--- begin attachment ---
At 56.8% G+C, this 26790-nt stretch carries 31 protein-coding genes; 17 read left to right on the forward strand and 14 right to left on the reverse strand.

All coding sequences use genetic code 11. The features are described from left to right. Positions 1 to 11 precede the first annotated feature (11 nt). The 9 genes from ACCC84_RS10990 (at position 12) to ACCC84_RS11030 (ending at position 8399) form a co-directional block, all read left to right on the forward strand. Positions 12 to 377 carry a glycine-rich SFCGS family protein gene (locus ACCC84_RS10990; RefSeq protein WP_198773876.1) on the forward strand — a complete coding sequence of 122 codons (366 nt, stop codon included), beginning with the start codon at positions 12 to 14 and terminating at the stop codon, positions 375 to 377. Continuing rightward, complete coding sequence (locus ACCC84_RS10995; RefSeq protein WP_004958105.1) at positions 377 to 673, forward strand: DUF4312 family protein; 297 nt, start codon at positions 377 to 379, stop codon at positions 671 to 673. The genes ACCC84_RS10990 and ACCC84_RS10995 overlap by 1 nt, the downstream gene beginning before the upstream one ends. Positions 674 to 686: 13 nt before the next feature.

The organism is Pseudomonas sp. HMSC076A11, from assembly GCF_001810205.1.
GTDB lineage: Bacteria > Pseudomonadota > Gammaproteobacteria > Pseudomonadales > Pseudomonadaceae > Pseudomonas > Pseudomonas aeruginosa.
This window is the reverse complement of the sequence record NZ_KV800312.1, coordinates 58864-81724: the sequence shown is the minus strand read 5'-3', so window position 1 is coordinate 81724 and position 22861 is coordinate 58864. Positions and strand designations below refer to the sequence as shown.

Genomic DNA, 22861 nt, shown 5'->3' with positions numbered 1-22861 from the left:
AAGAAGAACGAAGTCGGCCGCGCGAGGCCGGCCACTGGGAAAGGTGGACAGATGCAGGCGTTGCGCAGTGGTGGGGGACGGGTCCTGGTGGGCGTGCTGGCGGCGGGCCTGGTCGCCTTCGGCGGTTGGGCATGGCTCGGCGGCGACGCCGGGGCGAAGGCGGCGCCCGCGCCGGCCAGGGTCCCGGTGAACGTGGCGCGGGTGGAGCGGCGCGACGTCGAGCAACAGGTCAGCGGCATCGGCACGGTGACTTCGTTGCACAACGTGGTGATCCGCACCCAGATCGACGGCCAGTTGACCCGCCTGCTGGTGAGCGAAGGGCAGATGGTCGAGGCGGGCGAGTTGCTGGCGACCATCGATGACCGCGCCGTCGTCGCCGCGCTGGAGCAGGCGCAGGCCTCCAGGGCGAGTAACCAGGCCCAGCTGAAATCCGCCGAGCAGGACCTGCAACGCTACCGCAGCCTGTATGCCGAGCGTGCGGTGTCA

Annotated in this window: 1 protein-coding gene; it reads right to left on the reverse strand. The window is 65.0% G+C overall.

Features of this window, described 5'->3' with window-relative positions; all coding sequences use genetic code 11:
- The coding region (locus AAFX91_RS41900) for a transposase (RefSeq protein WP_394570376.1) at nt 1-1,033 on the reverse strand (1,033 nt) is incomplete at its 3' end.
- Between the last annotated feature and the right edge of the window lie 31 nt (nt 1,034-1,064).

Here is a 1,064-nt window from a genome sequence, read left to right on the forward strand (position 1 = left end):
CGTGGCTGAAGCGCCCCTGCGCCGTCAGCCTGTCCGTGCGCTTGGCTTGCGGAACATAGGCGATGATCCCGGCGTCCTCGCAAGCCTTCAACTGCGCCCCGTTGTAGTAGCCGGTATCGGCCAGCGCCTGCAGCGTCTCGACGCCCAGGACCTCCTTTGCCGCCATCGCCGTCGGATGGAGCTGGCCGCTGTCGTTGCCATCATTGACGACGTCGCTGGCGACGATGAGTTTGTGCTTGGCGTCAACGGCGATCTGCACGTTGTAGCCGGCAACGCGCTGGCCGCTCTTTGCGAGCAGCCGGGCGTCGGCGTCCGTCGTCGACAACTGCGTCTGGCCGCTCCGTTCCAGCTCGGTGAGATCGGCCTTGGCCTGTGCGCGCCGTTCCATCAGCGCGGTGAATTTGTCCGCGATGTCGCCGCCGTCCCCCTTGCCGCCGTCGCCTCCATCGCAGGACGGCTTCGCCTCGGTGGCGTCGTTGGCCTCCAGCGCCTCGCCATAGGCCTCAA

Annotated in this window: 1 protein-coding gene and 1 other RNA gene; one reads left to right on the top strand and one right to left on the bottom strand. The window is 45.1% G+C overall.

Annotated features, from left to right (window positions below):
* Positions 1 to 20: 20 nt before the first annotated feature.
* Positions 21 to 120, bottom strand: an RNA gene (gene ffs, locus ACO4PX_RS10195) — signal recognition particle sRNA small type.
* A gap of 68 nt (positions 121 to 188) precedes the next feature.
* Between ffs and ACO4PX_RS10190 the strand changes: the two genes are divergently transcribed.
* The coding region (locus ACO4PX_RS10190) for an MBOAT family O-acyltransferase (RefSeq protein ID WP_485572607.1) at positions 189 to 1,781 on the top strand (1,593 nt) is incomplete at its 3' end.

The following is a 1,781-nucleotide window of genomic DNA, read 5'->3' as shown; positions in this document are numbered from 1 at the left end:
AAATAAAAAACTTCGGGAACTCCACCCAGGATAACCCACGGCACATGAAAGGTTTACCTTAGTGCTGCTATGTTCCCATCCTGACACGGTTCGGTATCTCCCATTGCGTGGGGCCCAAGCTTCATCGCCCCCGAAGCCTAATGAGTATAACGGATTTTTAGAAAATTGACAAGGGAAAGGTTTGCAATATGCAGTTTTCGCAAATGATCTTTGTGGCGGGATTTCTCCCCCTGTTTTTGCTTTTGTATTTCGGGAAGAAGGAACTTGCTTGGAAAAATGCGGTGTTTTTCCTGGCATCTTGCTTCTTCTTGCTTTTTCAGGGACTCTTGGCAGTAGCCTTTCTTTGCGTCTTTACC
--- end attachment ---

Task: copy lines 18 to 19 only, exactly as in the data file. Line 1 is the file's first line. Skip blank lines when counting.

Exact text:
* A gap of 68 nt (positions 121 to 188) precedes the next feature.
* Between ffs and ACO4PX_RS10190 the strand changes: the two genes are divergently transcribed.